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giving it up into other hands. It was a resolution founded only on a strong sense of duty; for it was with feelings of sincere and painful regret that he discontinued his pastoral connexion with a parish, where he had lived with many on terms of friendly intercourse, and in which he had so much reason to hope that he had not laboured in vain. But the affairs of a large diocese now demanded his attention, and to these he determined to sacrifice every other consideration.
From various causes, it was not till the 4th of July 1777, that he went to Chester, where he lost no time in entering with zeal and ardour into the functions of his office. As soon as circumstances would permit, he confirmed in several places, and in the summer of the year following held his primary visitation.
The The Charge which he delivered to his clergy on that occasion was printed at their request, and is now for the first time added to his Works. Why it was omitted in the volume of tracts which he afterwards published, I am unable to say. It is undoubtedly a performance of great merit, and should not be suffered to sink into oblivion. The reader will find in it the main outlines of the clerical character very ably drawn. The education which a clergyman should receive; the peculiar studies which he should afterwards prosecute ; the dignity and importance of the ministry; the various duties, exclusively of the mere stated discharge of the offices of the church, which are inseparably attached to it; the advantages of personal residence upon his cure; more especially the indispensable necessity of example, to give weight and efficacy to his instruction; all these considerations are urged with force and impression: and, amongst other points, the following remarks, upon a subject deeply involving the respectability of our order, cannot be too widely diffused. "Under the head of appearance," says the Bishop, "give me leave to mention the article of dress, in which I have observed with concern, that some of the younger clergy in several parts of the kingdom (I mean not particularly in this) have been gradually departing from that gravity and sobriety, which the nature of their profession, as well as the injunctions of the church, require. We are distinguished from all other persons by a peculiar habit, and instead of being ashamed, we ought rather to be proud of it, as a badge of that high and honourable calling to which we have been admitted. If, from a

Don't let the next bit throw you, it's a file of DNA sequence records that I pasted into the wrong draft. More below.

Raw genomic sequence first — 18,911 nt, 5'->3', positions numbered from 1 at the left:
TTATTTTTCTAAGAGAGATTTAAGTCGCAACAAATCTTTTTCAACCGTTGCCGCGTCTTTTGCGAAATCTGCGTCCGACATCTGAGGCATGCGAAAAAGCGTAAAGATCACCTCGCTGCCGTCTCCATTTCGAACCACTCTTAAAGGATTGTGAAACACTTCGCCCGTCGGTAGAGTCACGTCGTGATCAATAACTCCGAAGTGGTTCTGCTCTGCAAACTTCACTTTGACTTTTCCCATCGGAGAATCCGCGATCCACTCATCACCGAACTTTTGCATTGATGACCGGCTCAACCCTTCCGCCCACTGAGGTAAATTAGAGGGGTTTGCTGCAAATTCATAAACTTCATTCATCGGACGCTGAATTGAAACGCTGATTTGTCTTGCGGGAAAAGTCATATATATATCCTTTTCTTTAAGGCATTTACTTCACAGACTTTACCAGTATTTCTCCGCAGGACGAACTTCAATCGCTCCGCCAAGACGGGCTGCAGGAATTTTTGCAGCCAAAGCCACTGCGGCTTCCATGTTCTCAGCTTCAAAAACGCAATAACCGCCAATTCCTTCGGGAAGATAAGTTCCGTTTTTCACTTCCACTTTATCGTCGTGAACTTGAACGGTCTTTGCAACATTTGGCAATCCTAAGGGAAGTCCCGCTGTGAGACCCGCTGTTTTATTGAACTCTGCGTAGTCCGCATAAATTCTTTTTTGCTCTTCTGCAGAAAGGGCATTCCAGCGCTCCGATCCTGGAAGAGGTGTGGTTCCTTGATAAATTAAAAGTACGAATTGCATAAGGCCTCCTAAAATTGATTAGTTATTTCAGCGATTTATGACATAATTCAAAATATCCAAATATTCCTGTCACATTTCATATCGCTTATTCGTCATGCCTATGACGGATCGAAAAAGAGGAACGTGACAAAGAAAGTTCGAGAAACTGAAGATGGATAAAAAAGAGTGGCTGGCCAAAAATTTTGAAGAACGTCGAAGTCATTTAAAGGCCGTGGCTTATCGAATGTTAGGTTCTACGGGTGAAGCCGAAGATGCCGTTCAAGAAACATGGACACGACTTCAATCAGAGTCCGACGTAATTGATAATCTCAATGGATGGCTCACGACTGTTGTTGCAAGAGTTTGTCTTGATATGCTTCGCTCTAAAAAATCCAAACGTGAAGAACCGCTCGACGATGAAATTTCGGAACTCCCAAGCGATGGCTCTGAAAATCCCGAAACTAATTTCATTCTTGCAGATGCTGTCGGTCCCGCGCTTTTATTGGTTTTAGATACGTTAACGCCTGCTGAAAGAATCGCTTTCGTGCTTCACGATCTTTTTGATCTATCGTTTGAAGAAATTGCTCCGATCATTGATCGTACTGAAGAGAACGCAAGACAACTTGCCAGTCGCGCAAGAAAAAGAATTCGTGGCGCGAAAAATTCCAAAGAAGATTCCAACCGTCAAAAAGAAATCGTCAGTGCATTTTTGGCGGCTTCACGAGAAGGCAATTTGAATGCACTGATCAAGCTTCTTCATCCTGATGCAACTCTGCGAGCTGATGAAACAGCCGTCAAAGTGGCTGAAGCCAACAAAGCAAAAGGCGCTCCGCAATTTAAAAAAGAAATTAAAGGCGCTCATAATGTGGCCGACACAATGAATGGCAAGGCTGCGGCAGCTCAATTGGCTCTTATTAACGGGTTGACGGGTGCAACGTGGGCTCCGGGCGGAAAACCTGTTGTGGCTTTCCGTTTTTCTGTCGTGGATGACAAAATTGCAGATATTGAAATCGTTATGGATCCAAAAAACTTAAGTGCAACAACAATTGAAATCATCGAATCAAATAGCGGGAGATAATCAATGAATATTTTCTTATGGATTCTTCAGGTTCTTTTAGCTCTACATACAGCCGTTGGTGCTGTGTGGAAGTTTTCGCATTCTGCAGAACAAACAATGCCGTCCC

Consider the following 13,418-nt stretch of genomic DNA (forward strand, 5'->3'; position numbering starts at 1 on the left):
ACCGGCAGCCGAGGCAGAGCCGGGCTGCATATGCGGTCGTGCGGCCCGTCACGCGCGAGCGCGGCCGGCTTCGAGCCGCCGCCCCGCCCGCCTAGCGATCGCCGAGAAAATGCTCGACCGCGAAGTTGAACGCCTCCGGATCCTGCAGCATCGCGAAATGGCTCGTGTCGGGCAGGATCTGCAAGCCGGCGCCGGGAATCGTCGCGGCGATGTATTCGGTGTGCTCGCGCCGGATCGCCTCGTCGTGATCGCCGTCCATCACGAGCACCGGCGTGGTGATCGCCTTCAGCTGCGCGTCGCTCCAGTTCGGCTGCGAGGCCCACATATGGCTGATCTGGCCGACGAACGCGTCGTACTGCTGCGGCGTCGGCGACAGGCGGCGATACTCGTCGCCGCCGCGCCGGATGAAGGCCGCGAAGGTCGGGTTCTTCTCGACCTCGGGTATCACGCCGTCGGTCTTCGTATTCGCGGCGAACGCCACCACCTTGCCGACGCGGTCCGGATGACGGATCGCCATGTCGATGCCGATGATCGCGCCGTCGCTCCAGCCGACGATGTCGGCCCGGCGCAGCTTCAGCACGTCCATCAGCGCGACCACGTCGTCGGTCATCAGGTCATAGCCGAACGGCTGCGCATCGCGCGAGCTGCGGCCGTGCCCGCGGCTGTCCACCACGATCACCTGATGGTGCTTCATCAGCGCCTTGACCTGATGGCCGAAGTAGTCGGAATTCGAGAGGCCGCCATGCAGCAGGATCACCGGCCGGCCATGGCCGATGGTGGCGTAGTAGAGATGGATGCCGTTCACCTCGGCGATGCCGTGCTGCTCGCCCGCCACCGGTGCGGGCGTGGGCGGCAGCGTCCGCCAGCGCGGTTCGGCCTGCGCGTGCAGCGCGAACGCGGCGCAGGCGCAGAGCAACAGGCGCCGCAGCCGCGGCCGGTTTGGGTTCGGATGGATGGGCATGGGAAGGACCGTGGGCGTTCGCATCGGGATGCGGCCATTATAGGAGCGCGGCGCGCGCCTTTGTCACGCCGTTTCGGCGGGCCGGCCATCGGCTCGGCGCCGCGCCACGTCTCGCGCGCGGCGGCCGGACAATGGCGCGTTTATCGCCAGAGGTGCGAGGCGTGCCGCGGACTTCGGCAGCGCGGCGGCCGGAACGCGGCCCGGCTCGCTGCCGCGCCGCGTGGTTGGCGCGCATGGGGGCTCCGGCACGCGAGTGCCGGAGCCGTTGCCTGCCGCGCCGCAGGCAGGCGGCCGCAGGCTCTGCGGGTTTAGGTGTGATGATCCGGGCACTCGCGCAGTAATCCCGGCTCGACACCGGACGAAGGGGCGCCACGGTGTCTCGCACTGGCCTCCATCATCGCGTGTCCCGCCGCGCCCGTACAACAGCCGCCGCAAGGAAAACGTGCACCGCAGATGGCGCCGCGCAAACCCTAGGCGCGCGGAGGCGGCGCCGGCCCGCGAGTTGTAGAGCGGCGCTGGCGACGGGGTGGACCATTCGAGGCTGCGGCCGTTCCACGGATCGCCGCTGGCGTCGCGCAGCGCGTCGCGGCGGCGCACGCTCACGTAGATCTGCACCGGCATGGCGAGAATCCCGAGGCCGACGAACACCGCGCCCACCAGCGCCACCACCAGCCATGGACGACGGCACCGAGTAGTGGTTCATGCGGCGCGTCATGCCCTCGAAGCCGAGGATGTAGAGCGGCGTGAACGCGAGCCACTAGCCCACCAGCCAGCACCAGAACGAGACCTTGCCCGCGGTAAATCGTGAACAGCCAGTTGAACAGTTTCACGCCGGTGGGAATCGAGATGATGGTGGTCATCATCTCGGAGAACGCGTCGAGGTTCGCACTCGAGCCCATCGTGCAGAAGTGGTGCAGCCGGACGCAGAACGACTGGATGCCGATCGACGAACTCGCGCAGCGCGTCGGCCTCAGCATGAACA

childish childish passion for show, we endeavour to drop this distinction as much as possible, and to appear as little like clergymen, as with any decency we can; instead of procuring us admiration and respect, it will only expose us to contempt."
Towards the conclusion of this year, 1778, the Bishop had an opportunity of very highly gratifying his own feelings, by being enabled to relieve the distress of a poor clergyman in his diocese, whose situation and circumstances were made known to him in the following letter:
"My Lord, "Impelled by a gloomy fit of reflection (and many I have, God knows) on my condition; I prostrate myself at your feet, imploring in the humblest manner compassion and regard. If distress has eloquence, and may be permitted to E plead, plead, I have, alas! but too powerful an advocate in my favour.
"I am, my Lord, the Curate of Wood Plumpton, near Preston, where I have served, as such, for about forty-two years successively, and led withal an obscure contemplative life. I am now in the sixty-seventh year of my age, and have brought up six sons and six daughters to men's and women's estate, and am grandfather to twenty-seven children. All my annual income is only something more than forty pounds. I had a small tenement here that came by my wife, but, as I had contracted small debts time after time, in so long a series of family occasions, have sold it to discharge those engagements; so that my bare salary is all that I now enjoy for the support of myself and family: and such is the indigence I am reduced to at present, that